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IB versus A Level: The Real Value of the IB, A Student View

IB versus A Level: The Real Value of the IB, A Student View

At the end of year 11, secondary school students following a UK curriculum are faced with an intimidating landscape of choices. One of the most important decisions they have to make is “IB versus A Level”.

Mara Westley is a former Jumeirah College student, now a Year 12 IB Student studying at The Cheltenham Ladies’ College in the United Kingdom.

This selection process can be exhausting for students and parents alike. That an increasing number of recruitment directors and admission officers hold the examination systems in equal esteem does not make the decision any easier.

Outside of the United Kingdom there is a similar, if not identical dilemma, between the national curriculum, and the international curriculum of the IB.

With few grounds for any sort of differentiation, the most common advice offered to students, certainly for those facing the IB versus A level decision is to ask themselves whether they are a ‘specialist’ or an ‘all-rounder’.

As a year 12 student who selected the Diploma Programme (DP) less than a year ago, I fully appreciate how unsatisfying (and unhelpful) being given a list of the differences between A’ levels and the International Baccalaureate can be.

In reality, the value of the IB is not based on these uninspiring differences but on the intrinsic worth of an internationally recognized education with excellent academic standards.

All IB students must study six subjects chosen from different categories, thus ensuring a breadth of experience in languages, sciences, mathematics and the arts. Needless to say, this breadth is invaluable to students who have not determined a clear career path and would benefit from the opportunity to study a wide variety of subjects.

Do not assume that this diversity is only beneficial for students who do not know what they want to do after school. Many of us are passionate about the professions we hope to pursue. The issue is that too many young students, particularly scientists, are dropping everything and leaving themselves with only biology, chemistry and physics. The IB is able to provide us with the analytical and creative skills we need whilst protecting us from the risk of over-specialisation.

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One of the most enticing aspects of the DP curriculum is the way that it prepares students for university. There is no doubt that the critical thinking, inquisitiveness and interpretation skills required by the IB are essential at undergraduate level and beyond. As an aspiring lawyer, I have no doubt that the discipline and perseverance expected from me at present will be crucial to success at law school and in facing the notorious Bar.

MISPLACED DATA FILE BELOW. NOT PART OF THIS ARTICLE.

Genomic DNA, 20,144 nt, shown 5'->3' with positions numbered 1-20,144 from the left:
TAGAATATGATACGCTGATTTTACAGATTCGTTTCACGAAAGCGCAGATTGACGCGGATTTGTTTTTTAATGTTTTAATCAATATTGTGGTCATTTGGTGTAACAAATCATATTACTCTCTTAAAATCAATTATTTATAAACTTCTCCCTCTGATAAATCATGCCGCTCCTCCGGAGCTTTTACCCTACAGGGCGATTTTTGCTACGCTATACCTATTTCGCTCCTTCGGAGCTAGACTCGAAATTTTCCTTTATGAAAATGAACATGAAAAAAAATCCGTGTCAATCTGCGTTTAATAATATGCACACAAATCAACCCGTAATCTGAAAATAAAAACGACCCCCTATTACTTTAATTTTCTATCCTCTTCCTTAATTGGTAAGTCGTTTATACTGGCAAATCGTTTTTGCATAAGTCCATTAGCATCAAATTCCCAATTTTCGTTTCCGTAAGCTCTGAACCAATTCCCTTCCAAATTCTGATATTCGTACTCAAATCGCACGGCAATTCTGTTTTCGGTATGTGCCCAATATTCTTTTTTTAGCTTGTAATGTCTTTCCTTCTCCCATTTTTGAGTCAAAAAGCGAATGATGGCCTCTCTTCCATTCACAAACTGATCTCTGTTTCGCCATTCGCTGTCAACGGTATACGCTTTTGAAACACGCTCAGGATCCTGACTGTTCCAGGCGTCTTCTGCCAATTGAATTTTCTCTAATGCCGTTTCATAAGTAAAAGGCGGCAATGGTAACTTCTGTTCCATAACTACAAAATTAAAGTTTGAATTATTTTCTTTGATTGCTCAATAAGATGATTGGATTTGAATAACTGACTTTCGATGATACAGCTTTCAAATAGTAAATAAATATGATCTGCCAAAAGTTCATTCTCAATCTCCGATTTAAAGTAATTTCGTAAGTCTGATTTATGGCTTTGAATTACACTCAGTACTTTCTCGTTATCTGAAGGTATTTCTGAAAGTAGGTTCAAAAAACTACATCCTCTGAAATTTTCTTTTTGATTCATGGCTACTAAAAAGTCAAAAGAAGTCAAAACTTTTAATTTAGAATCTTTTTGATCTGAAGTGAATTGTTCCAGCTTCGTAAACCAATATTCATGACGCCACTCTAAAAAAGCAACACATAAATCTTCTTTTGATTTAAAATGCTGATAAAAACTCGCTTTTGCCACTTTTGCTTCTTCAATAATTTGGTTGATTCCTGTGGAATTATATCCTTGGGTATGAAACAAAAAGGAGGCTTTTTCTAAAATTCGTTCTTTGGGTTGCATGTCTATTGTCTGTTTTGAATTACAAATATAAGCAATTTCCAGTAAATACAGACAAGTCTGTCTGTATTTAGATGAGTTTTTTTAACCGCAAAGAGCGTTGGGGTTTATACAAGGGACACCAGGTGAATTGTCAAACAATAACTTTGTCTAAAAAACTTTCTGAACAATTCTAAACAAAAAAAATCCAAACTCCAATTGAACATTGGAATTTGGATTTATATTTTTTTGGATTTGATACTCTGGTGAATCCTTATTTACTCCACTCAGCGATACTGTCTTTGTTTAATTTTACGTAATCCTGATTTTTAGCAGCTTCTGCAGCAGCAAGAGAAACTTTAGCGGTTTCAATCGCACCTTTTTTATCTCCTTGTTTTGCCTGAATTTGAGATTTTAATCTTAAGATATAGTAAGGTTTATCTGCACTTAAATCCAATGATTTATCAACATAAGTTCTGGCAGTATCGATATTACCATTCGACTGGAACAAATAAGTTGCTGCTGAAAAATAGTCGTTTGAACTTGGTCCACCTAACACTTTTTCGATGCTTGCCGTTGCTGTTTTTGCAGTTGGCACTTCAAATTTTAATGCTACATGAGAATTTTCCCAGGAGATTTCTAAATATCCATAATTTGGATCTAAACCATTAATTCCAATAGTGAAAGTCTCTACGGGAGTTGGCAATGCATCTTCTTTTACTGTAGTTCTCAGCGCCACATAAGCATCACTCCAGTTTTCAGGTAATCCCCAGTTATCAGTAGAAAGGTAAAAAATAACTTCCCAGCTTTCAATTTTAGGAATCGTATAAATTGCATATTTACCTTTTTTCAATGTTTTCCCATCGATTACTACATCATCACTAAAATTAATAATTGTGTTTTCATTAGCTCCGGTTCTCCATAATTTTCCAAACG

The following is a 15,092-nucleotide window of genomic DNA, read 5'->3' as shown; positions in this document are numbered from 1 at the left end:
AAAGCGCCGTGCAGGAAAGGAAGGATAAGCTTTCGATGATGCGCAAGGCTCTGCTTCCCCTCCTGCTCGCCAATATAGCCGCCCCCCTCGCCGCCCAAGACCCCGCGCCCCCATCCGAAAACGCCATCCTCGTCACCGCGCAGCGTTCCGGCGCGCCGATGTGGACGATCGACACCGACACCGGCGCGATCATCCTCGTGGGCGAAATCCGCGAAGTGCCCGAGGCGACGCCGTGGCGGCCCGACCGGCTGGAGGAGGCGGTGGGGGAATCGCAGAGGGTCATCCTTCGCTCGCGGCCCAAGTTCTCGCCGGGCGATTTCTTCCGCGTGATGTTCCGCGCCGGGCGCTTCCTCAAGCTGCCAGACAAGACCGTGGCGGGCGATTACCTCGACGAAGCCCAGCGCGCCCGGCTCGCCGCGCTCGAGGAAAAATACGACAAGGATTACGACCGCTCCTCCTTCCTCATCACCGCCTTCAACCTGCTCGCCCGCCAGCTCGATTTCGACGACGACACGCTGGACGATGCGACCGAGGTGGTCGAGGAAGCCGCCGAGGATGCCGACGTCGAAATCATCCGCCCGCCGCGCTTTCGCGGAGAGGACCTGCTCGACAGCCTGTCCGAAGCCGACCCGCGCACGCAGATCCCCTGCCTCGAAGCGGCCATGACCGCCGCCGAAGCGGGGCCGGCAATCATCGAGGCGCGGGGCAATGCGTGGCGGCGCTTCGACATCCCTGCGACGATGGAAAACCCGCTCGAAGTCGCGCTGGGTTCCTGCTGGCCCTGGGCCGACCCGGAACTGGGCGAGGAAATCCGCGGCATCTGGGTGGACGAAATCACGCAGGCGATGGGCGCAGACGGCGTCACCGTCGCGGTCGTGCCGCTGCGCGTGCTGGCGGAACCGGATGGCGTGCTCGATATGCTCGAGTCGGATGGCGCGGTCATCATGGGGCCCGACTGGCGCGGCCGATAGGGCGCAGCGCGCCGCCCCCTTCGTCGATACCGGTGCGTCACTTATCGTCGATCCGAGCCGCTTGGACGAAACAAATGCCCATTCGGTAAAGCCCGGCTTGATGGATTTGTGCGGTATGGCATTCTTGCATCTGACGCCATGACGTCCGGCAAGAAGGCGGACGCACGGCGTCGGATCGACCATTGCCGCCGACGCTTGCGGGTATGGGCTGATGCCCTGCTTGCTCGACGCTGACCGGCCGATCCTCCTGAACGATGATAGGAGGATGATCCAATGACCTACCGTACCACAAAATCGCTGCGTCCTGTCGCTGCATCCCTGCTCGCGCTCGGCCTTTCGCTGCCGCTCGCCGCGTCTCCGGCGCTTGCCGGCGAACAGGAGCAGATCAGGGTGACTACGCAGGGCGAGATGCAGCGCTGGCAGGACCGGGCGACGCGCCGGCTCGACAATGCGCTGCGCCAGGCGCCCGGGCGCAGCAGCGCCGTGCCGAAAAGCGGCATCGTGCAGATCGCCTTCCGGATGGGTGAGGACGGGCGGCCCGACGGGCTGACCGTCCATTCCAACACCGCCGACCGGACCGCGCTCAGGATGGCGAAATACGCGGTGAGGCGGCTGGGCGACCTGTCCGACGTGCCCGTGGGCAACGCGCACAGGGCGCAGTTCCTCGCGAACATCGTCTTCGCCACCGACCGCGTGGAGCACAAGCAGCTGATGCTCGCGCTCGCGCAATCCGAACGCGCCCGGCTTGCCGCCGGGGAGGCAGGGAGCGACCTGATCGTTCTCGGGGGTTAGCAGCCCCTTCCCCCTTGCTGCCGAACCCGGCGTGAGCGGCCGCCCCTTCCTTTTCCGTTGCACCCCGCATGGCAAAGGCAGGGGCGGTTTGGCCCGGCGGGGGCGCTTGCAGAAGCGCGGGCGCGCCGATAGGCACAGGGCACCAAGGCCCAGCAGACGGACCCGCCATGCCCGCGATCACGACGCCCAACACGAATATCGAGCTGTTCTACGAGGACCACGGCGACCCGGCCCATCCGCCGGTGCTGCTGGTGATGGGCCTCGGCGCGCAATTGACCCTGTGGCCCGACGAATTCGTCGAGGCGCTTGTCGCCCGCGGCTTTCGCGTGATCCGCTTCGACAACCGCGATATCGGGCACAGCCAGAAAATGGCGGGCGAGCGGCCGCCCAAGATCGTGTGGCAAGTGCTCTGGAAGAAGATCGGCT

Not only does the DP prepare us for higher education, but it also instils in us a love of learning and an understanding of the truly interdisciplinary nature of education. Whilst assessments are rigorous, the IB prides itself on encouraging an ‘inquiry-based’ teaching environment.

There is emphasis placed on allowing  students to explore areas of particular interest and enabling them to make insightful connections between different areas of knowledge.  Any student who has experienced the rigidity of the GCSE curriculum will be able to recognize the value of the intellectual liberty offered by IB.

Although the Programme has a reputably strong academic focus, it provides a holistic education that asks students to be open-minded, socially responsible and risk taking individuals.

The unique core requirements of the Diploma are Theory of Knowledge, CAS (Community, Action, Service) and the Extended Essay. These elements are at the heart of the IB programme and they enable students to enhance their personal and interpersonal development through creative and dynamic learning. The experiential learning involved in completing these activities is an important and healthy counterbalance to the academic pressures of the rest of the DP.

Students who shy away from the IB do so because they fear that they are not organised, disciplined or inquisitive ‘enough’. This should not be a concern for anyone. The two year programme is designed to shape students and support them in developing the skills and competencies required for lifelong learning.

Every kind student can benefit from the quality and flexibility of the education the programme provides.

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Mara Westley is a former Jumeirah College student, now in Year 12 studying the IB at The Cheltenham Ladies’ College in the United Kingdom.

2 Comments

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  1. Professor says
    June 15, 2014, 1:57 pm

    Hi Shyamasri… We have written a lot on this – you can find the articles here – http://edu2021.com/category/guides/which-curriculum/.

    If you have something specific in mind, why not go to the Q and A section, and ask… If we can help, we will answer 🙂

    Reply
  2. Shyamasri Roy says
    June 10, 2014, 11:31 am

    My daughter is has just finished her grade 8 exams ‘( National curriculum of England).I want to change her school in grade 10th and in a dilemma which school & board shall I put her into…I am not clear about the IB & GCSE or o’Level…please help.

    Reply

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